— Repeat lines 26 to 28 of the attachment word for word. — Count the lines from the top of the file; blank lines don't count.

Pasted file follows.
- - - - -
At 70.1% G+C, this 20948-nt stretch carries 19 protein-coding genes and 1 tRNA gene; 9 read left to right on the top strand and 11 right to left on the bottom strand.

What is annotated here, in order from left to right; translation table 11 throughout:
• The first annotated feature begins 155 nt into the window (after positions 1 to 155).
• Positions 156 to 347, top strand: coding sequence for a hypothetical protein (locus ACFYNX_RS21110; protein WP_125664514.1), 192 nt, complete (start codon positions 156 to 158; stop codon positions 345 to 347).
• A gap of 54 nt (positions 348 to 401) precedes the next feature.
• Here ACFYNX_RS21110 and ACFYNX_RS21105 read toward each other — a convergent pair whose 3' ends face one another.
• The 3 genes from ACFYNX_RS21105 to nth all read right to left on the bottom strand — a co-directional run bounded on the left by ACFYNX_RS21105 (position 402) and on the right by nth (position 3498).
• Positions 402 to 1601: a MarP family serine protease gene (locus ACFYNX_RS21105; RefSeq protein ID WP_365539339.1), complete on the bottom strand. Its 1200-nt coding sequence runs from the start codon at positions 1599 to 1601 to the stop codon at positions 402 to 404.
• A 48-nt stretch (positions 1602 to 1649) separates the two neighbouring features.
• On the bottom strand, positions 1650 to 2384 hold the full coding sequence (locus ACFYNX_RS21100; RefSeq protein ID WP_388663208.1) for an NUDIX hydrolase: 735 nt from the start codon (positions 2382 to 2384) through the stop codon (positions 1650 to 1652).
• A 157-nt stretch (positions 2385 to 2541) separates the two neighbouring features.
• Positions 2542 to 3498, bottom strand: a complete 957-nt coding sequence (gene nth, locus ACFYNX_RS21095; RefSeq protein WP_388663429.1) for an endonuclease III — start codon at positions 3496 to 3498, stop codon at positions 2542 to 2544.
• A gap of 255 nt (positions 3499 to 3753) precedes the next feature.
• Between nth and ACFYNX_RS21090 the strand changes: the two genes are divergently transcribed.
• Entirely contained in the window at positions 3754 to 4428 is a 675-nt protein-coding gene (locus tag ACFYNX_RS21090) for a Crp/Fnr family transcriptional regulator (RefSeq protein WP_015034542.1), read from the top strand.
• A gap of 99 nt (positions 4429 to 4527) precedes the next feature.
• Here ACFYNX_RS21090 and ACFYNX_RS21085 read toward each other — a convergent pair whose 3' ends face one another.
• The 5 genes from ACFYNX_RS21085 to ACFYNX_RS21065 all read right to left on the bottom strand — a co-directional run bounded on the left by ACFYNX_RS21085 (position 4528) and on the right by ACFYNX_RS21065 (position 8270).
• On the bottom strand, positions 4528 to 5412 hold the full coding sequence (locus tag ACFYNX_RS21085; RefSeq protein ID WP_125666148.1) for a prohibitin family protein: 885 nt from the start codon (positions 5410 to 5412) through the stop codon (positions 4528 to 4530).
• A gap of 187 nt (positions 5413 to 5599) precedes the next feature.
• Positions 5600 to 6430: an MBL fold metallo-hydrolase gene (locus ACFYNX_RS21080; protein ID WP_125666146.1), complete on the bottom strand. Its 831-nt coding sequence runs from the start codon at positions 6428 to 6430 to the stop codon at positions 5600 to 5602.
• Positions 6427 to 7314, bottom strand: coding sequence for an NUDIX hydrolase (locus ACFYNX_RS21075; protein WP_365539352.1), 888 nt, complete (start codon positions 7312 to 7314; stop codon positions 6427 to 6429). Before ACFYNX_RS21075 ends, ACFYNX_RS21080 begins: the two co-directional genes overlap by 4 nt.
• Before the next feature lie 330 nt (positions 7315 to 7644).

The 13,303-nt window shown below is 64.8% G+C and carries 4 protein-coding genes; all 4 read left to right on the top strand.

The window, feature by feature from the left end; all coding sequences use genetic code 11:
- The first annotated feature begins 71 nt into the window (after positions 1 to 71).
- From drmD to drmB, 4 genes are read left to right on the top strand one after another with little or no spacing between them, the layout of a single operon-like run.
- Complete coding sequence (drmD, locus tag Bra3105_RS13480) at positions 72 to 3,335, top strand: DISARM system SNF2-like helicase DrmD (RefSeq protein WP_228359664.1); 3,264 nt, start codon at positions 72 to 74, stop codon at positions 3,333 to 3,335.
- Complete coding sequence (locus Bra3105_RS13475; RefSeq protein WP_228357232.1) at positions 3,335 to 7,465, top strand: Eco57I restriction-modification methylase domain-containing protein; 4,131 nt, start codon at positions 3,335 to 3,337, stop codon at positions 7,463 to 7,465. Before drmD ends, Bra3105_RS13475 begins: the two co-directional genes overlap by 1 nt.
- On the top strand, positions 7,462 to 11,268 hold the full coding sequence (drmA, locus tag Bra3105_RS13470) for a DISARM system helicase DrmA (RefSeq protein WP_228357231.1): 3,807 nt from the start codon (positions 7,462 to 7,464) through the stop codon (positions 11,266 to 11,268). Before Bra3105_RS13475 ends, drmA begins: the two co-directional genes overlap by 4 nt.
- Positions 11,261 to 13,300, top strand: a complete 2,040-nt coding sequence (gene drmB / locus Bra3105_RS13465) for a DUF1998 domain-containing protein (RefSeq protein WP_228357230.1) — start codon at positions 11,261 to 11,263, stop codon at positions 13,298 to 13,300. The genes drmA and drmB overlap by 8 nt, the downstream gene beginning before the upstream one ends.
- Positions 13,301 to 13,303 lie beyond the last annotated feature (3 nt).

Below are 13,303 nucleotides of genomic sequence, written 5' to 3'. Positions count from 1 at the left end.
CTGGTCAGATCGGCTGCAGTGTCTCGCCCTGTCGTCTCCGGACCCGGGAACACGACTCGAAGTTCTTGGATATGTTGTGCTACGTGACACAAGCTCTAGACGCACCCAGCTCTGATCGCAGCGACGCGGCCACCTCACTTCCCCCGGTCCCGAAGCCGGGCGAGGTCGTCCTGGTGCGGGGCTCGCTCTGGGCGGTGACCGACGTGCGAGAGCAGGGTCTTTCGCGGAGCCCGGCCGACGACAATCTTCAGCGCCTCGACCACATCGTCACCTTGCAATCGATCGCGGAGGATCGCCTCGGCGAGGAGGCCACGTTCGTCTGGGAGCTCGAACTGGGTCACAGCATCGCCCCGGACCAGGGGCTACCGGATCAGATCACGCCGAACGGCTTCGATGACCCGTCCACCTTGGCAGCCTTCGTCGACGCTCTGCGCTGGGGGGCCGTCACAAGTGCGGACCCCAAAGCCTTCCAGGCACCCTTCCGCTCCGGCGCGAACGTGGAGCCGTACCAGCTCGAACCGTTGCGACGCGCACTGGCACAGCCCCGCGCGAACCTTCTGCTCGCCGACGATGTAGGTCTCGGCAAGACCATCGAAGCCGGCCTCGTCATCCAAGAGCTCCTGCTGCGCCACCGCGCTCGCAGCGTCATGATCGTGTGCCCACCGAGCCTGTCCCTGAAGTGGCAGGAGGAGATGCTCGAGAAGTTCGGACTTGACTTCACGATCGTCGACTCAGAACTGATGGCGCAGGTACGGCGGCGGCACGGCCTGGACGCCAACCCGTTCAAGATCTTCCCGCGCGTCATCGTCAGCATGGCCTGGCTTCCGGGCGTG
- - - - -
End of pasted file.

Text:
- The first annotated feature begins 71 nt into the window (after positions 1 to 71).
- From drmD to drmB, 4 genes are read left to right on the top strand one after another with little or no spacing between them, the layout of a single operon-like run.
- Complete coding sequence (drmD, locus tag Bra3105_RS13480) at positions 72 to 3,335, top strand: DISARM system SNF2-like helicase DrmD (RefSeq protein WP_228359664.1); 3,264 nt, start codon at positions 72 to 74, stop codon at positions 3,333 to 3,335.